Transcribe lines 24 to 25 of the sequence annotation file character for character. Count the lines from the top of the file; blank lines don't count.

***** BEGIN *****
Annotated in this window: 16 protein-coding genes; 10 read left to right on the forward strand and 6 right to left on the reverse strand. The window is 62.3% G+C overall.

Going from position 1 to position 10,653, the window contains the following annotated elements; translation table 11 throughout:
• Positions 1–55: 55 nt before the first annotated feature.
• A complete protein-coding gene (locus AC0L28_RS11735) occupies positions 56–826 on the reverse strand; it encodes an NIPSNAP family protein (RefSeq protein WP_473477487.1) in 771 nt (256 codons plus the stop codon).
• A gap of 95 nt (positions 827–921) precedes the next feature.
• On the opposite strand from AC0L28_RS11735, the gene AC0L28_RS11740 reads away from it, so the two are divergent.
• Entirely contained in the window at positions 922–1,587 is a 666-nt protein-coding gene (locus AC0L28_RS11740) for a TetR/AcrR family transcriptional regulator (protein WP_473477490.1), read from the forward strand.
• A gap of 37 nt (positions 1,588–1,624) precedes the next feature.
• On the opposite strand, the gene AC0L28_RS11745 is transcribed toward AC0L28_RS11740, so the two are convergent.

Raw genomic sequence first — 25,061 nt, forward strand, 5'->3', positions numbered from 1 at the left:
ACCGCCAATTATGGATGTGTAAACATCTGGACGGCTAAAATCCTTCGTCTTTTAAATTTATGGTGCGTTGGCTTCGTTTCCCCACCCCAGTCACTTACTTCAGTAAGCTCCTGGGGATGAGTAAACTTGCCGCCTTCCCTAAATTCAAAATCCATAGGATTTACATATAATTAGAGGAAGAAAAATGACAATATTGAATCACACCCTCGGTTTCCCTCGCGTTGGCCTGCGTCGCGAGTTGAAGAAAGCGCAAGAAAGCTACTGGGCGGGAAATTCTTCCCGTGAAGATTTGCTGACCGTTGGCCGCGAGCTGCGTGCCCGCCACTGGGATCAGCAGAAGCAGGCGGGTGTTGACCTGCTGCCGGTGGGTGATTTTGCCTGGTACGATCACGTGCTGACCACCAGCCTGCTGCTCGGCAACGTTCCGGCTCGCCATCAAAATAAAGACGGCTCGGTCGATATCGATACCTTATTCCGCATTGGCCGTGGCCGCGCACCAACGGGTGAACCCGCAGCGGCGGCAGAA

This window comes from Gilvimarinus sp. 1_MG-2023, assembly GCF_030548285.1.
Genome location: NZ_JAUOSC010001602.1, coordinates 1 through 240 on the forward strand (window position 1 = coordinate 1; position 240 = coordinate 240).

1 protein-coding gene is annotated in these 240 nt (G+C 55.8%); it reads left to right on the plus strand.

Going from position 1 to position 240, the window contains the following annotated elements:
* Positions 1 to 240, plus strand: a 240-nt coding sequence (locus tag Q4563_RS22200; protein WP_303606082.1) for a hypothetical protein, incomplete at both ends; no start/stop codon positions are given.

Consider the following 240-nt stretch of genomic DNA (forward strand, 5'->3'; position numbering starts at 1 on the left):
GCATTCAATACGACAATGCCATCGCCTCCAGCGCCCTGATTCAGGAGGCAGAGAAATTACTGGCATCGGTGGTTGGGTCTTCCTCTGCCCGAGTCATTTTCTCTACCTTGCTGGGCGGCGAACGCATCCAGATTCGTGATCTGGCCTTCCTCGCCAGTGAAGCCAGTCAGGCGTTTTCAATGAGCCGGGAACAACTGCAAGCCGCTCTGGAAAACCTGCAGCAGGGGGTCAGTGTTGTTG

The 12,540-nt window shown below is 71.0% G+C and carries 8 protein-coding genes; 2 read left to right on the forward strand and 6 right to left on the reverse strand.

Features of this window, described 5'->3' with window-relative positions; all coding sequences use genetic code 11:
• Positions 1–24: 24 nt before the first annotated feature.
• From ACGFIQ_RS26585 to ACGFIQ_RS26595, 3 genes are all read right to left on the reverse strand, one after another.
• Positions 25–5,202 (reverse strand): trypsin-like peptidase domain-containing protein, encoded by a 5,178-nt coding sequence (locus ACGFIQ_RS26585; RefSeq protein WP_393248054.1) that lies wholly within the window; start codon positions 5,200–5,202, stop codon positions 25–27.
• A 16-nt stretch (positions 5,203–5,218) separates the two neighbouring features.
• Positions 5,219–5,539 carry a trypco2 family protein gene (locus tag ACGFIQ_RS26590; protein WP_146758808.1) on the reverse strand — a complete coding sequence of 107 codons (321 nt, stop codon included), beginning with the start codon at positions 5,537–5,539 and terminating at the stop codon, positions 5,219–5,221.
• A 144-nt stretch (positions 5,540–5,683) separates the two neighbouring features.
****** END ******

• A 16-nt stretch (positions 5,203–5,218) separates the two neighbouring features.
• Positions 5,219–5,539 carry a trypco2 family protein gene (locus tag ACGFIQ_RS26590; protein WP_146758808.1) on the reverse strand — a complete coding sequence of 107 codons (321 nt, stop codon included), beginning with the start codon at positions 5,537–5,539 and terminating at the stop codon, positions 5,219–5,221.